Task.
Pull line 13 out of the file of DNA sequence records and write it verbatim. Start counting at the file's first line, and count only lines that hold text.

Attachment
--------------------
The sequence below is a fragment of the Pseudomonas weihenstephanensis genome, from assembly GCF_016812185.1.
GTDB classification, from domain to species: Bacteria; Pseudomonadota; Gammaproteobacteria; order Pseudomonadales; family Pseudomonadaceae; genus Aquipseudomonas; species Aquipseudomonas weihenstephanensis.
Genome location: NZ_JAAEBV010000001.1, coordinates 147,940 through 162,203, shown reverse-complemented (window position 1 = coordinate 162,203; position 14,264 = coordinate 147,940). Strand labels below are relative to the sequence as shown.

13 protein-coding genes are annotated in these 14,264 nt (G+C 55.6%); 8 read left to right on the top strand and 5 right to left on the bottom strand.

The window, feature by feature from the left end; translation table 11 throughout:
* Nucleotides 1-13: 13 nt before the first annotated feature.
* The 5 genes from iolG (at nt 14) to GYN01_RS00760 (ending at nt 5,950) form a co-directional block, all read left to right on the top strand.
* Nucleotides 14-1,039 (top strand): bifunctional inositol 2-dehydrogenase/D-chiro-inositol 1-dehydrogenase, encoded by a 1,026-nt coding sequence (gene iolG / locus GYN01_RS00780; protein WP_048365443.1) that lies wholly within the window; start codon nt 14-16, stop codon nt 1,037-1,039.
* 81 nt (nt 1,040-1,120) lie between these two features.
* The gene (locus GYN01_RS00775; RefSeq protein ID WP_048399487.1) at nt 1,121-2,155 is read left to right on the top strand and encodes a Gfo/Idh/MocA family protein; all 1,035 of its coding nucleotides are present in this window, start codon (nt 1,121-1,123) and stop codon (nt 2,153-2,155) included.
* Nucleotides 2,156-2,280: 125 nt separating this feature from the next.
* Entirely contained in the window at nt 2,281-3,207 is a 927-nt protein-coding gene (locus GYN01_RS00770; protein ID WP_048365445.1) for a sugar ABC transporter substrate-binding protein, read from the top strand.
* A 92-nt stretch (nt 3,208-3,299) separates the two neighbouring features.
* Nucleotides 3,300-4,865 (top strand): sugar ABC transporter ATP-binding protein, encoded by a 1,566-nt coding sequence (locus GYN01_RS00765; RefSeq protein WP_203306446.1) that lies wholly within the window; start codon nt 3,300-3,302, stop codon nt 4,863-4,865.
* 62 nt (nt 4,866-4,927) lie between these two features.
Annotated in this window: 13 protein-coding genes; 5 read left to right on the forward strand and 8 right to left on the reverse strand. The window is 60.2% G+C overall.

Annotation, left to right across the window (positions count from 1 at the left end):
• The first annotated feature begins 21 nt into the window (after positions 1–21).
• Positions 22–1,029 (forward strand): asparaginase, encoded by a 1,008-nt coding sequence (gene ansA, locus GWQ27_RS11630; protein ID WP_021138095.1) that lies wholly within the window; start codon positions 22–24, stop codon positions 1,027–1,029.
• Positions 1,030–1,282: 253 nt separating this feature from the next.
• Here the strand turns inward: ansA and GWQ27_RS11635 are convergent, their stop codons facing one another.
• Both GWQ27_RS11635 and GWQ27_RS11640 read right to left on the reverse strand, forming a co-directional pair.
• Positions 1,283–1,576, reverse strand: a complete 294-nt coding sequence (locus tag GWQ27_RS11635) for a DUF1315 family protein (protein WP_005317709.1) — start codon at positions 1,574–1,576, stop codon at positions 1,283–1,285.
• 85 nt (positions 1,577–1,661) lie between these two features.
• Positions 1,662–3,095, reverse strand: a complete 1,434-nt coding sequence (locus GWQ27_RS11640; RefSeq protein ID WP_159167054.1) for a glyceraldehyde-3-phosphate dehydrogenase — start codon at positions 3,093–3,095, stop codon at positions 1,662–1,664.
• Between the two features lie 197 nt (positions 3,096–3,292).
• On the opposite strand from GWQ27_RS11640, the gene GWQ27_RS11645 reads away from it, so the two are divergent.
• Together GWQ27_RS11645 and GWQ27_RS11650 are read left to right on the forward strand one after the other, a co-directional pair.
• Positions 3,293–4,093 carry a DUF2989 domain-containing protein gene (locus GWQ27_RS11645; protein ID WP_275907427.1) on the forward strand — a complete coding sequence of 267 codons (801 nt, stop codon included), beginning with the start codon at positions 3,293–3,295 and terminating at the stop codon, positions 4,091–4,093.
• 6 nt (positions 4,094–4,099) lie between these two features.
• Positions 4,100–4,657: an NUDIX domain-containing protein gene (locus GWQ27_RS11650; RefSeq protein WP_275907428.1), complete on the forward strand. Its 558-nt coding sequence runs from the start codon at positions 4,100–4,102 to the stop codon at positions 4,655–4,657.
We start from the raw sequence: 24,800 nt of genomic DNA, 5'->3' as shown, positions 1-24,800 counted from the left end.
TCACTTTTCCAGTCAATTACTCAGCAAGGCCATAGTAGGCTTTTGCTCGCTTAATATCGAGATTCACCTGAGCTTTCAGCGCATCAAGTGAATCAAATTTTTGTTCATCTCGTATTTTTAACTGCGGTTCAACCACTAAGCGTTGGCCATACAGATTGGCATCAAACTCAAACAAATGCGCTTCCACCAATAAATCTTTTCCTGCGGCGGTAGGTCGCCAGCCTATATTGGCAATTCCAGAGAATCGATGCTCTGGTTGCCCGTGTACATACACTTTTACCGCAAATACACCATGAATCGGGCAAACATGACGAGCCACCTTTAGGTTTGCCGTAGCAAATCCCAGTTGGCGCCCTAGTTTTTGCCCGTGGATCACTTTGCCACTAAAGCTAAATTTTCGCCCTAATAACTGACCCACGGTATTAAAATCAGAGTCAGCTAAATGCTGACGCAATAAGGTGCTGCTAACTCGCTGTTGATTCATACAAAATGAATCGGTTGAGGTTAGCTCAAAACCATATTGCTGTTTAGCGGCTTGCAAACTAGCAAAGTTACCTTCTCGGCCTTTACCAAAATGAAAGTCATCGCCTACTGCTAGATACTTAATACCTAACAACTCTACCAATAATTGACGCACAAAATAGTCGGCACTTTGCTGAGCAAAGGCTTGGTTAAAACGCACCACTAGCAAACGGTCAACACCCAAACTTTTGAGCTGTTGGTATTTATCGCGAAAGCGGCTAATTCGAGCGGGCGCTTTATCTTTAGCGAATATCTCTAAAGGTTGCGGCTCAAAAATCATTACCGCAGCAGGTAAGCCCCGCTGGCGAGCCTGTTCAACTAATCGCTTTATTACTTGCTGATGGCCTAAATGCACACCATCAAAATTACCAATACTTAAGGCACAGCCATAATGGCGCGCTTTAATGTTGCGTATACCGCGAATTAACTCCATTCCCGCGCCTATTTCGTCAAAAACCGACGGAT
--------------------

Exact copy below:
* A 92-nt stretch (nt 3,208-3,299) separates the two neighbouring features.